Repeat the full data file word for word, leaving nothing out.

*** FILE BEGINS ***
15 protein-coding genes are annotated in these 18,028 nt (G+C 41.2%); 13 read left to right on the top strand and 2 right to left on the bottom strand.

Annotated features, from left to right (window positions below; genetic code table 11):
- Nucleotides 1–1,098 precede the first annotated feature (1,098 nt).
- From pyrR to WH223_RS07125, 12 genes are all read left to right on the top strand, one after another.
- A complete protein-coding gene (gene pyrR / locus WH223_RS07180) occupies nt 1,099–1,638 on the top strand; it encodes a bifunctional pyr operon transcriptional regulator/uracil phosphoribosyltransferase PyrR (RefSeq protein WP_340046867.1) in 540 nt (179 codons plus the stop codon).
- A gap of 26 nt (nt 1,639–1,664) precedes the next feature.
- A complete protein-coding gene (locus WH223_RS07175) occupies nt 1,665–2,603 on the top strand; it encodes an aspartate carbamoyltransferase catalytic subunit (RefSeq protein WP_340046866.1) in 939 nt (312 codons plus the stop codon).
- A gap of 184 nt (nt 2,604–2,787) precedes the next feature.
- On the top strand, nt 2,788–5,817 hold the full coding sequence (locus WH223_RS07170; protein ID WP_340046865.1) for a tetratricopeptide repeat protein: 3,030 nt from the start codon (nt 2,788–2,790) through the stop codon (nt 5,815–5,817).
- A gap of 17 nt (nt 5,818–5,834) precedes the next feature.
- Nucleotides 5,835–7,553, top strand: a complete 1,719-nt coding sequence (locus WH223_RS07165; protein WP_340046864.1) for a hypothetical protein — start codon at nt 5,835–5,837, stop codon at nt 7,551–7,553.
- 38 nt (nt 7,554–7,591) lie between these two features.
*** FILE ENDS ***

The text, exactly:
15 protein-coding genes are annotated in these 18,028 nt (G+C 41.2%); 13 read left to right on the top strand and 2 right to left on the bottom strand.

Annotated features, from left to right (window positions below; genetic code table 11):
- Nucleotides 1–1,098 precede the first annotated feature (1,098 nt).
- From pyrR to WH223_RS07125, 12 genes are all read left to right on the top strand, one after another.
- A complete protein-coding gene (gene pyrR / locus WH223_RS07180) occupies nt 1,099–1,638 on the top strand; it encodes a bifunctional pyr operon transcriptional regulator/uracil phosphoribosyltransferase PyrR (RefSeq protein WP_340046867.1) in 540 nt (179 codons plus the stop codon).
- A gap of 26 nt (nt 1,639–1,664) precedes the next feature.
- A complete protein-coding gene (locus WH223_RS07175) occupies nt 1,665–2,603 on the top strand; it encodes an aspartate carbamoyltransferase catalytic subunit (RefSeq protein WP_340046866.1) in 939 nt (312 codons plus the stop codon).
- A gap of 184 nt (nt 2,604–2,787) precedes the next feature.
- On the top strand, nt 2,788–5,817 hold the full coding sequence (locus WH223_RS07170; protein ID WP_340046865.1) for a tetratricopeptide repeat protein: 3,030 nt from the start codon (nt 2,788–2,790) through the stop codon (nt 5,815–5,817).
- A gap of 17 nt (nt 5,818–5,834) precedes the next feature.
- Nucleotides 5,835–7,553, top strand: a complete 1,719-nt coding sequence (locus WH223_RS07165; protein WP_340046864.1) for a hypothetical protein — start codon at nt 5,835–5,837, stop codon at nt 7,551–7,553.
- 38 nt (nt 7,554–7,591) lie between these two features.